This is a (*draft*) schematic of a 5.0V AVR LED driver circuit, able of working in both the Buck or the Buck-Boost topologies:



-George
« Last Edit: June 15, 2012, 06:14:37 pm by A Hellene »
Hi! This is George; and I am three and a half years old!
(This was one of my latest realisations, now in my early fifties!...)
 

Offline HackedFridgeMagnet

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Re: Domestic Led Lighting project.
« Reply #29 on: June 16, 2012, 12:49:57 am »
Thanks a lot George I really appreciate the comments and the corresponding effort.
Quote
The ADC analog inputs are more linear near the ground potential than near their positive power rails, because of their internal bias circuitry topology. Even if when using differential inputs for the ADC, where a complex network of internal switches and capacitors moves charges from the differential inputs to the ground-referenced input comparators of the SAR ADCs, most of the microcontrollers have.
I knew you had your reasoning, and so I am glad to hear it.

Quote
As I wrote above, there will be no problem at all to monitor a ground-referenced shunt resistor that exists between the power MOSFET source pin and the ground. For example, a 10 milliohm shunt resistor will have a 55mV voltage drop at a MOSFET peak current of 5.5A; this 55mV voltage drop multiplied by a factor of 20x will give a full 10-bit resolution ADC output that has as a reference the internal 1100 mV generator; on the other hand, this 55mV voltage drop will not really interfere with the ~4.3V MOSFET gate drive that a complementary emitter-follower stage driven by the 5.0V PWM output will provide.

thanks again George I'm sorry you had to spell it out again via the diagram, the current sensing looks perfect, I guess I had it locked into my head that I should be sensing current only directly in series with the leds.

Quote
Try doing the math of transferring a 25nC gate charge in a less than 2ns time window, in order to catch up with the 64MHz PWM AVR output pin rise and fall times...
I am not sure why but I was basing my calculations on 256khz rather than the actual rise and fall times? Then assuming I was so far under requirements that I didn't actually calculate the current needed.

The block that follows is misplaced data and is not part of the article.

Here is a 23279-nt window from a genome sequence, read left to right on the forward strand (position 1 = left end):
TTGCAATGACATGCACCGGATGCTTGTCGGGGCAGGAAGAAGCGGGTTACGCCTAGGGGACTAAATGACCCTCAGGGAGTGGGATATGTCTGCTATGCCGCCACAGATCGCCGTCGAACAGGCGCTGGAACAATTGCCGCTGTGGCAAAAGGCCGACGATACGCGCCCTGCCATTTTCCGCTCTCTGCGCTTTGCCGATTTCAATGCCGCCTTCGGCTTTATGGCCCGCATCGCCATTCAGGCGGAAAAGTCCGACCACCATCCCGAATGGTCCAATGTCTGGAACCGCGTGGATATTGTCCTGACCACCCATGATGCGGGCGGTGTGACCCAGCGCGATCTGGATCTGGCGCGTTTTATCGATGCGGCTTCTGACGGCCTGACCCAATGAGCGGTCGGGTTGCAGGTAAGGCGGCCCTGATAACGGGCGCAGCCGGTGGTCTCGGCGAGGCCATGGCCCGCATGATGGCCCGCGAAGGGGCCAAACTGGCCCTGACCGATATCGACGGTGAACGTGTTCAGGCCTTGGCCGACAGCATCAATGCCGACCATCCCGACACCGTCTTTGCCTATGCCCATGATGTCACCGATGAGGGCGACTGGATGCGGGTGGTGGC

So I will go with the ZXTN2040F/ZXTP2041F transistor pair.

I will post a schematic again soon, similar to yours but with an extra voltage level transistor and a non logic level fet.
For this project efficiency is the most important factor.

Jon.


 

Offline A Hellene

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Re: Domestic Led Lighting project.
« Reply #30 on: June 16, 2012, 01:14:31 am »
You are welcome, Jon.


-George
Hi! This is George; and I am three and a half years old!
(This was one of my latest realisations, now in my early fifties!...)
 

Offline HackedFridgeMagnet

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Re: Domestic Led Lighting project.
« Reply #31 on: June 16, 2012, 01:33:22 am »
Revised output stage of circuit.

Also I have to generate the 12 volts and the 5 volts for the Vcc and also probably a separate voltage for the Analogue Vcc.
I plan to do this in parts 24-48 -> 12 via a tiny switched mode -> then 12->Vcc via a regulator. and 12 ->Vcc analogue via a regulator.
The switched mode I think I will use is the black 2 transistor regulator http://www.romanblack.com/smps/smps.htm, as I only have a small current draw.
« Last Edit: June 16, 2012, 01:43:22 am by HackedFridgeMagnet »
 

Uncle Vernon

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Re: Domestic Led Lighting project.
« Reply #32 on: June 16, 2012, 02:18:43 am »
In Australia we can go to 50Vdc before the wiring needs to be done by a sparky. So I want to keep under this.

Wrong!  Nanny state legislation says any FIXED installation requires a cablers certificate! (a useless piece of government/union/insurance industry inspired piece of bureaucracy) Conroy's bungling ACMA at it's peak.  You are correct that LV and above wiring requires a licensed electrician.

 

Offline A Hellene

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Re: Domestic Led Lighting project.
« Reply #33 on: June 16, 2012, 02:41:44 am »
Quote
Also I have to generate the 12 volts and the 5 volts for the Vcc and also probably a separate voltage for the Analogue Vcc.
I plan to do this in parts 24-48 -> 12 via a tiny switched mode -> then 12->Vcc via a regulator. and 12 ->Vcc analogue via a regulator.
Jon, for the AVR power requirements you will only need a single 2.7V .. 5.0V supply.